Harrington Family Lawyers                         
    

Section 6.5
Q20. In view of developments in other countries allowing women to receive compensation above medical and travelling expenses for donating eggs, should it be permissible for Australian women to also be compensated for the reproductive effort and risks associated with donating their eggs?  (See also Section 13 Surrogacy)
It is without question that Australian women ought to be compensated for the reproductive effort and risks associated with donating their eggs.
It is currently an offence under both Commonwealth and State legislation allows for state legislation to stand and compliment the Commonwealth legislation.  The effect of this, due to various state criminal laws means that in some jurisdictions that potential criminality of those offences extends to undertaking egg donor contracts overseas.
I have had clients or spoken to intended parents who have undertaken egg donor contracts in Argentina, south Africa, Spain, Greece, Ukraine, and the usual three places that Australians have tended to go overseas for surrogacy: India, Thailand and the United States.
In 2007 in its ethical ruling, the American Society for Reproductive Medicine rec9ognised that with the amount of pain, suffering and time taken by egg donors they should be compensated accordingly.  The council would be well aware of that ruling.  Currently egg donors in the United States are typically paid between US$5,000 and US$10,000.  The committee would be well aware of the Hefa ruling so far as egg donors in the United Kingdom are concerned.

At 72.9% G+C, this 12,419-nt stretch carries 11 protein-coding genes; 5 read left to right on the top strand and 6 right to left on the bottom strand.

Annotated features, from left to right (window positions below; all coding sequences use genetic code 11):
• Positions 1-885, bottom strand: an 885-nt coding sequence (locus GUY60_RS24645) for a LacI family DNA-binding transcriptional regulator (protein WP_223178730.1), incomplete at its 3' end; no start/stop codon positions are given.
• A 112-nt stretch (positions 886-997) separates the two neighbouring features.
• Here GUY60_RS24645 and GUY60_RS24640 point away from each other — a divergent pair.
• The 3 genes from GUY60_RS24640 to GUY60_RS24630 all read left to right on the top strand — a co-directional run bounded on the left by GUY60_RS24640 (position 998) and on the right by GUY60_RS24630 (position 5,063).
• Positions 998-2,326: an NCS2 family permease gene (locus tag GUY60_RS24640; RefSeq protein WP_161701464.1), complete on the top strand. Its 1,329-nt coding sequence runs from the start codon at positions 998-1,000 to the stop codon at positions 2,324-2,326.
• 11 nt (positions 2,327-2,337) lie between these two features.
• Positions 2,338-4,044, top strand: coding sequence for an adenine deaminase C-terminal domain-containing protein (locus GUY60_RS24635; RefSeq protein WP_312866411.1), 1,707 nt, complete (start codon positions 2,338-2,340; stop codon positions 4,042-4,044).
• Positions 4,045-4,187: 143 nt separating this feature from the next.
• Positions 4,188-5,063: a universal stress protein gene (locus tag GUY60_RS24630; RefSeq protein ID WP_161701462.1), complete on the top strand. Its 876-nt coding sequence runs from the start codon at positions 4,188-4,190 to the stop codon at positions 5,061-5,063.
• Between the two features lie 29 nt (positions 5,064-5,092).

There is no certainty as to what are “reasonable costs incurred” and regulations under both Commonwealth and State Legislation are sorely needed to clarify this.
The delays in obtaining eggs from an egg donor are acute.  In the past, with the rise of Australian websites clients have reported to me that they can make contact with a donor in about 6 – 8 weeks.  This has not been consistent.  Clients of mine have approached 40 potential egg donors and been rejected by all, except an egg donor in Western Australia who wanted to be paid $5000 so that she could undertake surrogacy overseas.  My clients declined that offer which would on the face of it appear to be a criminal act under Commonwealth Law and in that of the two jurisdictions concerned.
It seems extraordinary that Australians are having to travel to other parts of the world principally because donors in Australia are not available as I described above, Australians have been to numerous countries overseas.  In my view if egg donation were to occur in Australia subject to the rigid requirements of the guidelines, and any relevant legislation, then the interests of the donors in any children would be able to be adequately protected.
In my view the paper by the Ethics Committee of the American Society for Reproductive Medicine “financial compensation of oocyte donors” (2007) is compelling.  I have attached a copy of the paper for the assistance of the committee for those who are not familiar with it.
Q21. Should more guidance be given about the reimbursement of legitimate expenses? What guidance would you recommend?
See my answer to question 20.  If there is to be some listing of legitimate expenses then it should be done in an inclusive manner (so as to avoid the law of unintended consequences) similar to that in legislation concerning a birth mother’s surrogacy costs.  A good example of drafting of those costs, which sets out clear guidelines but at the same time allows flexibility to take into account the individual circumstances of each case, is section 11 of the Surrogacy Act 2010 (Qld) which provides: